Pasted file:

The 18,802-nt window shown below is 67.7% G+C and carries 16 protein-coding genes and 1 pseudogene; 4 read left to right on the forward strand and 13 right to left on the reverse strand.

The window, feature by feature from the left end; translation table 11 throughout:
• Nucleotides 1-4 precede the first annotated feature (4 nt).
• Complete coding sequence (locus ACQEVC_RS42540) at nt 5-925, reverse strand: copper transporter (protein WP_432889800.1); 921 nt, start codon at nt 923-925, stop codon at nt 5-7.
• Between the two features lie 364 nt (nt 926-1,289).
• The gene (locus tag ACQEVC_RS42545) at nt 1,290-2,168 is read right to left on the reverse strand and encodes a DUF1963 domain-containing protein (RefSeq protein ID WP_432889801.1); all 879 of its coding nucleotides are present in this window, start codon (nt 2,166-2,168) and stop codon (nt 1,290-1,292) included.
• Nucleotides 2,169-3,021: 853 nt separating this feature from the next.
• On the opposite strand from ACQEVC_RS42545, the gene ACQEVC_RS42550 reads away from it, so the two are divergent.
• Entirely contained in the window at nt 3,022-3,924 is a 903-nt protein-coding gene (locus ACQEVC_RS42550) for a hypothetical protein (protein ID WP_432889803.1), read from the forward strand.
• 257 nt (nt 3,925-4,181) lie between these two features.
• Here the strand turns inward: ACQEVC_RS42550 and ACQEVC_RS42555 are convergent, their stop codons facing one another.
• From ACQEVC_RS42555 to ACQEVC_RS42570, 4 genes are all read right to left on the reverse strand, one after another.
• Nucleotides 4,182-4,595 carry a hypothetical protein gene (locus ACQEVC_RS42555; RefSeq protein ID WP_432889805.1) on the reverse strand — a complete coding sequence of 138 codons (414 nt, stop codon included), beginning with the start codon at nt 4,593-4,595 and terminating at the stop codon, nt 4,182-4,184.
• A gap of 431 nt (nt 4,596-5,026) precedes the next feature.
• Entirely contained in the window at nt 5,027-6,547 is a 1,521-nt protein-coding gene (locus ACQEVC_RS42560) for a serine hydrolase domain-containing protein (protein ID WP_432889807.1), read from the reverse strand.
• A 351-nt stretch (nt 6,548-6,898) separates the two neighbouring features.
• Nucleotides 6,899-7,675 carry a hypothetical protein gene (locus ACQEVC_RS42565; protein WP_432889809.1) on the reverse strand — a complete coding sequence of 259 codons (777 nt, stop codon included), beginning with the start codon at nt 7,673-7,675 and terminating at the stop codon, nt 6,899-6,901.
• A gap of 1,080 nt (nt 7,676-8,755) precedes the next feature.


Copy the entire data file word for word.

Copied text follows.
The 18,802-nt window shown below is 67.7% G+C and carries 16 protein-coding genes and 1 pseudogene; 4 read left to right on the forward strand and 13 right to left on the reverse strand.

The window, feature by feature from the left end; translation table 11 throughout:
• Nucleotides 1-4 precede the first annotated feature (4 nt).
• Complete coding sequence (locus ACQEVC_RS42540) at nt 5-925, reverse strand: copper transporter (protein WP_432889800.1); 921 nt, start codon at nt 923-925, stop codon at nt 5-7.
• Between the two features lie 364 nt (nt 926-1,289).
• The gene (locus tag ACQEVC_RS42545) at nt 1,290-2,168 is read right to left on the reverse strand and encodes a DUF1963 domain-containing protein (RefSeq protein ID WP_432889801.1); all 879 of its coding nucleotides are present in this window, start codon (nt 2,166-2,168) and stop codon (nt 1,290-1,292) included.
• Nucleotides 2,169-3,021: 853 nt separating this feature from the next.
• On the opposite strand from ACQEVC_RS42545, the gene ACQEVC_RS42550 reads away from it, so the two are divergent.
• Entirely contained in the window at nt 3,022-3,924 is a 903-nt protein-coding gene (locus ACQEVC_RS42550) for a hypothetical protein (protein ID WP_432889803.1), read from the forward strand.
• 257 nt (nt 3,925-4,181) lie between these two features.
• Here the strand turns inward: ACQEVC_RS42550 and ACQEVC_RS42555 are convergent, their stop codons facing one another.
• From ACQEVC_RS42555 to ACQEVC_RS42570, 4 genes are all read right to left on the reverse strand, one after another.
• Nucleotides 4,182-4,595 carry a hypothetical protein gene (locus ACQEVC_RS42555; RefSeq protein ID WP_432889805.1) on the reverse strand — a complete coding sequence of 138 codons (414 nt, stop codon included), beginning with the start codon at nt 4,593-4,595 and terminating at the stop codon, nt 4,182-4,184.
• A gap of 431 nt (nt 4,596-5,026) precedes the next feature.
• Entirely contained in the window at nt 5,027-6,547 is a 1,521-nt protein-coding gene (locus ACQEVC_RS42560) for a serine hydrolase domain-containing protein (protein ID WP_432889807.1), read from the reverse strand.
• A 351-nt stretch (nt 6,548-6,898) separates the two neighbouring features.
• Nucleotides 6,899-7,675 carry a hypothetical protein gene (locus ACQEVC_RS42565; protein WP_432889809.1) on the reverse strand — a complete coding sequence of 259 codons (777 nt, stop codon included), beginning with the start codon at nt 7,673-7,675 and terminating at the stop codon, nt 6,899-6,901.
• A gap of 1,080 nt (nt 7,676-8,755) precedes the next feature.